Now this I really do love, and use my MAC version of this daily. My first face brush hunt was for a decent face brush, as I love to apply powder, and that was my first step in skin coverage. I’ve tried Shu Uemura (had lots of hair shedding), I’ve tried The Body Shop (was a bit too uncontrolled for my liking), and then finally decided to try the Duo Fibre. I’m not going to pretend that I understand the science behind the double fibres, but whatever it is, works. The combination allows for decent buffing whilst also lightly applying powder – no cakey finish, just enough to take the shine off. There are plenty of dupes on the market – Models Prefer have a huge range of brushes, and the Artiste range available in Myer is pretty decent for it’s price point. The MAC version is a Goat & Synthetic combination fibre brush.
RRP: $85.00

I hope you found this helpful, feel free to leave a comment if you have any requests or questions, particularly regarding brushes.

Beauty Burn: Sephora Australia 2015

So Sephora thinks it can move to Australia and be a success? Do the big wigs of Sephora (which is the Louis Vuitton Moet Hennessy group) know anything about Australian beauty retail? Have they ever had any dealings with the sales assistants on Australian beauty counters???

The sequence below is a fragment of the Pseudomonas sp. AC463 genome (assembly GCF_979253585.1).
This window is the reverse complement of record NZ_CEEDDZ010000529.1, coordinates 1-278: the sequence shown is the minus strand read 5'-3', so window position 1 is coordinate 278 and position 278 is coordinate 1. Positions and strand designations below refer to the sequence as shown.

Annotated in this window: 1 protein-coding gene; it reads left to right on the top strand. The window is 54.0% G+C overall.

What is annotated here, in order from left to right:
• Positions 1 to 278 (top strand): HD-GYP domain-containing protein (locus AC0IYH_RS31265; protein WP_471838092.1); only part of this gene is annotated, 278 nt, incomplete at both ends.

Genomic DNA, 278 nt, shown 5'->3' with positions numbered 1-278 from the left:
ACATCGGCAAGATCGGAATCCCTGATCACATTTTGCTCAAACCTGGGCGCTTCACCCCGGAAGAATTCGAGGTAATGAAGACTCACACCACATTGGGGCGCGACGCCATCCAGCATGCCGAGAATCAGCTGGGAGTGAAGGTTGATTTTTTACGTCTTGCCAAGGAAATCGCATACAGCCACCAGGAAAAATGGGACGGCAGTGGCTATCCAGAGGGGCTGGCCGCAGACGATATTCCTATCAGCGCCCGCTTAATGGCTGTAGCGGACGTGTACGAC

Now, I don’t want to burn everyone with the same flame – I will say I’ve had some ordinary experiences at beauty counters – that’s to say, not amazing, but not awful either. One of my first MAC store experiences was when I visited MAC Chapel Street (Melbourne) back in 2007, and that actually was a lovely experience. I was doing some last-minute makeup prep for my brother’s wedding the following day, and the sales assistant gave me great advice for a few small items that would make a huge difference. MAC Select Cover-Up entered my life, and still remains to this day. I started my first make-your-own-quad eyeshadow collection (I got 2 shadows, and have yet to fill the quad with 2 more), and he gave me plenty of direction for an eye look to suit a bright red outfit (which isn’t the easiest thing to do). I’ve also had some decent service from the Sydney International Airport Duty-Free MAC counter, despite literally thousands of people browsing there on the way to their flight.

Unfortunately though, they are some of the only positive Australian beauty experiences I can conjure up in my memory. That’s a pretty sad report. I’m a regular shopper and browser, I often have money burning a hole in my pocket, and I’m a fairly non-confrontational personality type – I’ll burn you on Facebook or verbally to my friends, but that’s about it, I’m not going to shout and scream in store. So after over a decade of loving beauty and makeup, I think I can safely say that it’s not me, it’s you, Australian beauty counters. Why is getting a sample of a product you want me to commit over $50 to, like getting blood out of stone? Why do you insist on pursing your lips when I (or any other customer – I don’t think it’s personal) near your counter? Is your job not to sell and promote beauty products? Why do you think your company educates you on their products – do you think it’s only for your personal gain?